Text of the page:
1. Our mission is to teach you the entire full-faceted system of yoga that can serve every kind of individual.

2. We will strive to include as many resources as we can that will teach you the value of this yoga system, and make it clear.

Above all else, LOVE resonates throughout Limber Tree. That is at its very foundation and it permeates all other elements of the space and the practices held within the space.

Thank you for reading this! I will see you REAL people at the studio~



October 4, 2016

That moment of Quiet

There are days where we cannot find that moment of quiet.

I don't mean that moment of quiet where there isn't any noise. I mean that moment where the mind is completely purified of the control from the outside world. That moment where any negative thought, any confusing image, and any unwelcome energy is blocked by the power of the stillness we have created from inside of ourselves.

There is absolutely nothing better than that moment because we feel powerful but humble, calm but alive, and most of all, we feel grounded and at ease with who we are. But there are times where our minds refuse to accept the quiet. Instead, it chooses to continue thinking the negative thoughts. It focuses on the past and the times we can't change or repeat. Even when we decide to jump on our mats, the place where we allow ourselves to find that moment of quiet, the mind decides it isn't ready to silence itself. It's absolutely frustrating. That's not the point of why we do what we do. After all, isn't that what our practice is all about? Doesn't it give us a path to find peace within ourselves, even if it is just for an hour? A few minutes?

As with most good habits, it takes time, practice, and several failures to really master a technique. There are good days and there are bad ones. Even the most zenned out person has days where they feel like they can't keep their thoughts under control.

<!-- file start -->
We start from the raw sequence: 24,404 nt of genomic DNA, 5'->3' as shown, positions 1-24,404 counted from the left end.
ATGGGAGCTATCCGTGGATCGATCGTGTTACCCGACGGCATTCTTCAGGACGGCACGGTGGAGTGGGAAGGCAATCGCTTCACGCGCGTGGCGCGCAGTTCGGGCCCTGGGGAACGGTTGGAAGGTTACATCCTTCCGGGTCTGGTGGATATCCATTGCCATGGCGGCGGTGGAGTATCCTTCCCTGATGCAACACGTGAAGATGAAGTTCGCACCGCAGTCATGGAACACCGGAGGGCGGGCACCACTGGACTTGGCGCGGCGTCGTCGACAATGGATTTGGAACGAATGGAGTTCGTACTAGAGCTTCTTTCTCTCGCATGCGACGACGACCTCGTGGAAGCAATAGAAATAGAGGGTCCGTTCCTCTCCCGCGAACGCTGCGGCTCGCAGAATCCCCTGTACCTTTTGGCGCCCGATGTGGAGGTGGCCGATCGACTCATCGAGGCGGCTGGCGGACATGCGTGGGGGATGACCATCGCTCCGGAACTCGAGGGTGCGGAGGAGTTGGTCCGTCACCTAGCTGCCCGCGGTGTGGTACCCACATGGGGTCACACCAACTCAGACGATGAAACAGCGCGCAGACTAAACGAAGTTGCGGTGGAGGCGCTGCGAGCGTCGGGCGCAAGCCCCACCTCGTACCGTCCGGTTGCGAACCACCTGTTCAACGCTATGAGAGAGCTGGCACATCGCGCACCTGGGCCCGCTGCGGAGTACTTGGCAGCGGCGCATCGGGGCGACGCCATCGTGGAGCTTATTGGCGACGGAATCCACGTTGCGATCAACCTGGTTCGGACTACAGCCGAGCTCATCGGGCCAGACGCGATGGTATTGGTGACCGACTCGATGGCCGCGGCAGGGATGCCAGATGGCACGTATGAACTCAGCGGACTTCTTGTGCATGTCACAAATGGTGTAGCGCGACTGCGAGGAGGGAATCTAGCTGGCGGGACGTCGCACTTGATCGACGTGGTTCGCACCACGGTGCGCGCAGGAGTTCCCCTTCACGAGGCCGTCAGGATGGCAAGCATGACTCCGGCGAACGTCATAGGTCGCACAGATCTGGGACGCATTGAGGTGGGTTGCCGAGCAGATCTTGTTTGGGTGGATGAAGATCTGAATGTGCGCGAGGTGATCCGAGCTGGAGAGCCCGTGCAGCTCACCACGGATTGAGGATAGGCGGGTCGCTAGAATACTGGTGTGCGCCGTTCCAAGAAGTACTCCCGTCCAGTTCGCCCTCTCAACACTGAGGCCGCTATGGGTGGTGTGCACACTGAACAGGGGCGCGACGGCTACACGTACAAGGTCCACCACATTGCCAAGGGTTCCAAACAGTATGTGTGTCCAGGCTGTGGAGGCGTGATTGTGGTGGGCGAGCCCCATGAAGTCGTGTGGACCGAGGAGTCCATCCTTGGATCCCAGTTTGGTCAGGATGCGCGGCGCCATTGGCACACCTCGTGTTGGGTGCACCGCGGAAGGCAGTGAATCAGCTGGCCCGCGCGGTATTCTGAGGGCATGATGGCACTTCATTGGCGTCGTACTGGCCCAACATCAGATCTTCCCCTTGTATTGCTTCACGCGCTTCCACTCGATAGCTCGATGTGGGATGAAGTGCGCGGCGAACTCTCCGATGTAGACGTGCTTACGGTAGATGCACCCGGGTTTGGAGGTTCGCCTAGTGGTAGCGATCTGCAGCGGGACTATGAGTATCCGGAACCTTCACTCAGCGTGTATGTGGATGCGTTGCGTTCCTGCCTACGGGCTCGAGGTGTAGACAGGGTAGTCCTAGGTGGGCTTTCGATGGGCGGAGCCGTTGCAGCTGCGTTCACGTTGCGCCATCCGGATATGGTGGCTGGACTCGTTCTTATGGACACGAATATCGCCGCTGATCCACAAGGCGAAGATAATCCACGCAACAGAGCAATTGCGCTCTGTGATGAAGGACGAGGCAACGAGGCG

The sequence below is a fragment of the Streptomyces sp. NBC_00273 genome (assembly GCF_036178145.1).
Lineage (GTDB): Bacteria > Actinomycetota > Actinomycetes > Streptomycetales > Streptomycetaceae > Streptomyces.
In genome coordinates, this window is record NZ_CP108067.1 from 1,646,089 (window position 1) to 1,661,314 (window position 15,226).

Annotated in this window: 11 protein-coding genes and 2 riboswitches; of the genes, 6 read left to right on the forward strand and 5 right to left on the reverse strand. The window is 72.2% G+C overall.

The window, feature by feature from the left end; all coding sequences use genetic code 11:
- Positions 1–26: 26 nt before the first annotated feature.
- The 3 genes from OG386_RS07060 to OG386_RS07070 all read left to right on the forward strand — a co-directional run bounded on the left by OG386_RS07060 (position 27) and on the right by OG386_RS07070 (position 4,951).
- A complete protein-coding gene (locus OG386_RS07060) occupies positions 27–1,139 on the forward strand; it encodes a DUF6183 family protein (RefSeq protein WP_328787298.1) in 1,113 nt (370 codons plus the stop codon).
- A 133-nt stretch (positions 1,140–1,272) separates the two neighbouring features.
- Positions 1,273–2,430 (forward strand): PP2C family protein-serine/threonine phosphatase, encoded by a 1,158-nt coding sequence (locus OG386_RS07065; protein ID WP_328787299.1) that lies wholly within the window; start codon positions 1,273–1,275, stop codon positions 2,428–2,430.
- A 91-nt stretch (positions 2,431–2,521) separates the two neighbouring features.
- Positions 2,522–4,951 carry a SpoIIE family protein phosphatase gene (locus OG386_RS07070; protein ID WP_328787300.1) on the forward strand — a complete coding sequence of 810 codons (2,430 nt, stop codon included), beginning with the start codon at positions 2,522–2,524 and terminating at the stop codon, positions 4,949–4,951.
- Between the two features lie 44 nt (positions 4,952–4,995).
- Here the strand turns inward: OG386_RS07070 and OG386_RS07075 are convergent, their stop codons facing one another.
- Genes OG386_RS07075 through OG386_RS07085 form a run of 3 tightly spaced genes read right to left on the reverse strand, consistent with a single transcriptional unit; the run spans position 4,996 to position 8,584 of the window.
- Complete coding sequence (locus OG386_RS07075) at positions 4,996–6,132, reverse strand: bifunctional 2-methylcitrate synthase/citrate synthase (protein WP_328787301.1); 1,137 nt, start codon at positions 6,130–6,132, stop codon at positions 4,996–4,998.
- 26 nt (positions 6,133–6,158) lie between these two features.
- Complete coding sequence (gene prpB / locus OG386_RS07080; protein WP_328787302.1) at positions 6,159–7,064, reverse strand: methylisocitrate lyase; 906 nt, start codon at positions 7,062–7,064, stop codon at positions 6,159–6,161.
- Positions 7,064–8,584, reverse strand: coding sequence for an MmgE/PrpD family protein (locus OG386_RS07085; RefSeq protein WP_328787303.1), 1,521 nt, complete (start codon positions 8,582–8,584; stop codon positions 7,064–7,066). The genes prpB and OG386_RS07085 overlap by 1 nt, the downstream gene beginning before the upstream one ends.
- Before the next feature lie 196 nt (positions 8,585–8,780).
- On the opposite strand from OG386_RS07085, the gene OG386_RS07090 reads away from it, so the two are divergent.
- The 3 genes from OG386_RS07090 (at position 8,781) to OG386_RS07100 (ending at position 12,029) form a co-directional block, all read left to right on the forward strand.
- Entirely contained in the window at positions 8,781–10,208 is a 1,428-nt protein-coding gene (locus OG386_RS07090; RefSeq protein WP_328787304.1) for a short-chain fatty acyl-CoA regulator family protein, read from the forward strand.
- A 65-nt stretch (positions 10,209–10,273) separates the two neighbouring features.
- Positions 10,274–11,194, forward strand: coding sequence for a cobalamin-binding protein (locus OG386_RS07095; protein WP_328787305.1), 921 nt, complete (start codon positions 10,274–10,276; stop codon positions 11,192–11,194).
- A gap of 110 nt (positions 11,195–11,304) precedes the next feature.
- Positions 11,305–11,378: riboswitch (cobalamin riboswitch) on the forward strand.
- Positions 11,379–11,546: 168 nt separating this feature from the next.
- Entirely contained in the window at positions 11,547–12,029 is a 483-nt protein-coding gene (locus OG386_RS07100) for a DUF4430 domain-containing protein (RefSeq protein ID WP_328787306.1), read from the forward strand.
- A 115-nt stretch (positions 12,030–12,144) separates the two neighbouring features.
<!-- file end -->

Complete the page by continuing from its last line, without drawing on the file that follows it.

I noticed my thoughts drifting a few times during a power flow with Sean (now one of my favorite classes at Limber Tree). He described our minds as the observers of our thoughts, not participants. We were to watch our thoughts drift by as we flowed through our early morning; not grabbing at them, not watching just one or pushing one away from us, but just noticing that they were there.

I liked that analogy more than I could say at the time. My mind had been weighted down with too many things. I wasn't stressed out about any particular one but I couldn't seem to free myself from them. With each pose and move I thought of something different. I would lose balance or strength because my focus was muddled with one too many things. I kept thinking about watching my thoughts go by instead of jumping at them. Sean, our instructor for the morning, kept reminding us to not grab, just watch. It took me nearly until the end of the hour but I finally managed to feel like I was just watching. It took an effort that I hadn't ever exerted before.